“Nuke” Hopkins broke most of the Cardinals debut records last week with a 150-yard receiving performance, before another strong outing against Washington that saw him grab eight balls for 68 yards and a wide-open touchdown. The trade was not just ideal for Murray because Hopkins is such a consistently great player, but Nuke also packs arguably the single largest catch radius of any receiver, which makes him a fantastic option for Murray while he scrambles around looking for an open player.

The perhaps overlooked aspect to Kyler Murray’s game that we’ve seen in the first two weeks is his versatility as a passer. See below for the passing grids for Kyler in Week 1 vs San Francisco and in Week 2 vs Washington. The gameplan is clearly different between these two games but as you’ll see from Next Gen stats that the completions are at a high %.

Week 1 @ SF (left) , Week 2 vs WAS (right) via Next Gen Stats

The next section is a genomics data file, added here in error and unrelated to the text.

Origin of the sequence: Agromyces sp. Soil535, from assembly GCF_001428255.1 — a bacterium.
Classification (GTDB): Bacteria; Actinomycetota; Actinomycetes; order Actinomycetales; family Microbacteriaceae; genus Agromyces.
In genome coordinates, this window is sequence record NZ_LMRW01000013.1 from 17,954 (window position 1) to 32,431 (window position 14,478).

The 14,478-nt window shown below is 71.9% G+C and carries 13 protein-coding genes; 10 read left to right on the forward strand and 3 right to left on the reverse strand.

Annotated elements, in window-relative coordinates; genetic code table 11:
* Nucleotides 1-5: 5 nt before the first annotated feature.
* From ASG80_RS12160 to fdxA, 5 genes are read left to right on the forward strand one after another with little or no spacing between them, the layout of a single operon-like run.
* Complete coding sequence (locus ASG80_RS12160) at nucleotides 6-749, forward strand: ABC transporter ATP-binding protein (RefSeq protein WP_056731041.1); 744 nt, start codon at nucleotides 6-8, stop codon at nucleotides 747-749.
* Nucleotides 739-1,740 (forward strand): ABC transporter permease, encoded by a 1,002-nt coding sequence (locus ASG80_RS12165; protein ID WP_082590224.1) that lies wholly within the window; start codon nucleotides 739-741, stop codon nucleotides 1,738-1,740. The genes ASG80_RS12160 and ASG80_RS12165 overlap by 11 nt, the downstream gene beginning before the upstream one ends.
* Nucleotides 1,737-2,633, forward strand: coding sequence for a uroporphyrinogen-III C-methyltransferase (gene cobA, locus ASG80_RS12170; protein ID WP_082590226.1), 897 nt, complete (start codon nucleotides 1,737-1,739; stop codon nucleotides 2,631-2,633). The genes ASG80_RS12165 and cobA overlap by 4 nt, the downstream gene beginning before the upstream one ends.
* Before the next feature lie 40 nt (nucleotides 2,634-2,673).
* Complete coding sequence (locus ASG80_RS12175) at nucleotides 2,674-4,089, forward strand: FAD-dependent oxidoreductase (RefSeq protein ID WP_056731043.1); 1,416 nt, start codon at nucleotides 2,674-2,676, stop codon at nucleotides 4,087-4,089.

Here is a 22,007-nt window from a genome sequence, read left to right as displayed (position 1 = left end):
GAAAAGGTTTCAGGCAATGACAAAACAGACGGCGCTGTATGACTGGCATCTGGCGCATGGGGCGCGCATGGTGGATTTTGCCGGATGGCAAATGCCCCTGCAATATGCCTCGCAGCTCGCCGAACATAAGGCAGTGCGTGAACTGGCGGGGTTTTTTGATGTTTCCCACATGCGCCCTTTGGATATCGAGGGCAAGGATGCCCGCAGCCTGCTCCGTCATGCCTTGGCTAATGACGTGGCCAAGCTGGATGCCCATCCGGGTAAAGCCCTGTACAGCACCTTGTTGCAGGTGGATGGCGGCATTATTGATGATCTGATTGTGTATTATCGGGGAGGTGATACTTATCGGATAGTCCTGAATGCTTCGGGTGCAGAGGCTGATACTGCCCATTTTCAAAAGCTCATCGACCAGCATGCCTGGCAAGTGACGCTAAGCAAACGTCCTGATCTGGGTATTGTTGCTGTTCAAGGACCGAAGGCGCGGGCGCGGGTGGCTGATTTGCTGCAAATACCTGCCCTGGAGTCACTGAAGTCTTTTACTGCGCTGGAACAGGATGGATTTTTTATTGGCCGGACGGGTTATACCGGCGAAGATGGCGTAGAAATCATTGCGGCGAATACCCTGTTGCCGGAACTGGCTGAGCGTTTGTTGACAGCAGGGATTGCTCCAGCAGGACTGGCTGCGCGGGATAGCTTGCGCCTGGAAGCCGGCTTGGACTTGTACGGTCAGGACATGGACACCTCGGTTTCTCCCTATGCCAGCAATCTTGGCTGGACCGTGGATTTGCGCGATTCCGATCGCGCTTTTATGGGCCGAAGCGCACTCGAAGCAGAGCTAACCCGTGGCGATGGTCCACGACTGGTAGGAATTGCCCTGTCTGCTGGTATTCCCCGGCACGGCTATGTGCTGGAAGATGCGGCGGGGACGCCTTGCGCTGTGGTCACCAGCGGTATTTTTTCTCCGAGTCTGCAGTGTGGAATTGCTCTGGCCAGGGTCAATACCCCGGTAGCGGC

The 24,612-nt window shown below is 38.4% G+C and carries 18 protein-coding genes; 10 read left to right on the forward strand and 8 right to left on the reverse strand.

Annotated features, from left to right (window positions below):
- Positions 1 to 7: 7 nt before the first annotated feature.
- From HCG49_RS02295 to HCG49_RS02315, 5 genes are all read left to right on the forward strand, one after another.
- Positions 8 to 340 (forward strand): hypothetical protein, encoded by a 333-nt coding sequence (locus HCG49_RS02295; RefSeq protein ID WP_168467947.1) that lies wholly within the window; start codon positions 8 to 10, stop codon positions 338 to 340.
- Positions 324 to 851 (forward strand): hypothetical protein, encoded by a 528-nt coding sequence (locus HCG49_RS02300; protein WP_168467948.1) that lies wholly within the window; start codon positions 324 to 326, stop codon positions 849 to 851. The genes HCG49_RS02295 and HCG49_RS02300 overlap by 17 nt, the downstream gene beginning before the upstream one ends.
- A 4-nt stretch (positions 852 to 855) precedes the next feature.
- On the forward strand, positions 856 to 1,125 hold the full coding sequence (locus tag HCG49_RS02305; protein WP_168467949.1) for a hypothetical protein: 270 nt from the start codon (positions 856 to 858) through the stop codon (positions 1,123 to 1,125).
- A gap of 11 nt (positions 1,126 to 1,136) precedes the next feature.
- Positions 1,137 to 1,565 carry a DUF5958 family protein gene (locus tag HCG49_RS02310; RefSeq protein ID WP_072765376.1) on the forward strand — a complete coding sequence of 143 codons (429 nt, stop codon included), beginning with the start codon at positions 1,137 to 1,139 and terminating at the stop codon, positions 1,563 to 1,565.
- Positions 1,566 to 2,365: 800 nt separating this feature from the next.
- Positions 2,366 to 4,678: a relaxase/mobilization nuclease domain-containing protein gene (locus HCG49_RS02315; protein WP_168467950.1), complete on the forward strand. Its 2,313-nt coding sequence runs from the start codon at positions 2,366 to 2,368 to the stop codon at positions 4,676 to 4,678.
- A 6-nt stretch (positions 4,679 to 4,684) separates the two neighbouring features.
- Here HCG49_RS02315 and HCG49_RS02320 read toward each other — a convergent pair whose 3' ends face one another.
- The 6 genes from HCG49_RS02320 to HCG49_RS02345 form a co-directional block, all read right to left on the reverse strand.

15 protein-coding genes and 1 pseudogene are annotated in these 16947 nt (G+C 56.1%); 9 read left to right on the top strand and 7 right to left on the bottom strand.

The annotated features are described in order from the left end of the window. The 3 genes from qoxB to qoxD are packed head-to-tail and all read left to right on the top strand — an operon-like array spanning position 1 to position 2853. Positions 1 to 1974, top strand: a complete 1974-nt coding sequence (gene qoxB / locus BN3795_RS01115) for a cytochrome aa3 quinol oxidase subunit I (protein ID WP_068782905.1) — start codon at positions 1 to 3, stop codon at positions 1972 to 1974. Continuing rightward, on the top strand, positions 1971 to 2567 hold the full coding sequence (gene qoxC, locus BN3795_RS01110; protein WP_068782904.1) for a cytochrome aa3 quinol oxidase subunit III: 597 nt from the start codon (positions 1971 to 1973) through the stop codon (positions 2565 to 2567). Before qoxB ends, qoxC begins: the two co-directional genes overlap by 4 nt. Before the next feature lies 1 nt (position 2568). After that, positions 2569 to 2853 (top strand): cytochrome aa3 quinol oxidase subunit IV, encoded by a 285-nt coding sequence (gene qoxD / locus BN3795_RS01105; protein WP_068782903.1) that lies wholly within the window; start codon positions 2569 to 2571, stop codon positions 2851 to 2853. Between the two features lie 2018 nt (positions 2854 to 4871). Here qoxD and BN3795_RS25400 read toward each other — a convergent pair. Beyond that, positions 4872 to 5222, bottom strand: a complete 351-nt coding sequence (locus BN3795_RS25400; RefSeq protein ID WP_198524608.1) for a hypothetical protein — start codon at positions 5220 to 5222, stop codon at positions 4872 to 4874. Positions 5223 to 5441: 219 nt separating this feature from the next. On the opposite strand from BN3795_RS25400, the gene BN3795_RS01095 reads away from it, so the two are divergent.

Having that in the locker for an offence like the one they deploy is crucial to making this offence click (having Nuke also helps). Murray is currently 52/78 (66% completion) for 516 yards, 2 TDs and 2 interceptions. Add to that 158 yards on the ground with 3 rushing TDs is why Kyler has the X factor and why he is so hard to defend, especially the more he grows as a Quarterback.

The defensive side of the ball for the Cardinals is something I have spoken about several times on the podcast already this year, and they once again lived up to expectations against Washington with four sacks as they held Dwayne Haskins and co. to just 15 points. This upturn under Vance Joseph only strengthens an argument for Kyler Murray as a potential MVP
in my mind, look no further than Chandler Jones fumble recovery to keep Washington off the scoreboard despite starting the drive in the red-zone following an interception by K1.

Still in doubt as to whether Kyler Murray has MVP potential? You shouldn’t be.

Jerry, it’s time to pay Dak & not for the reason you might think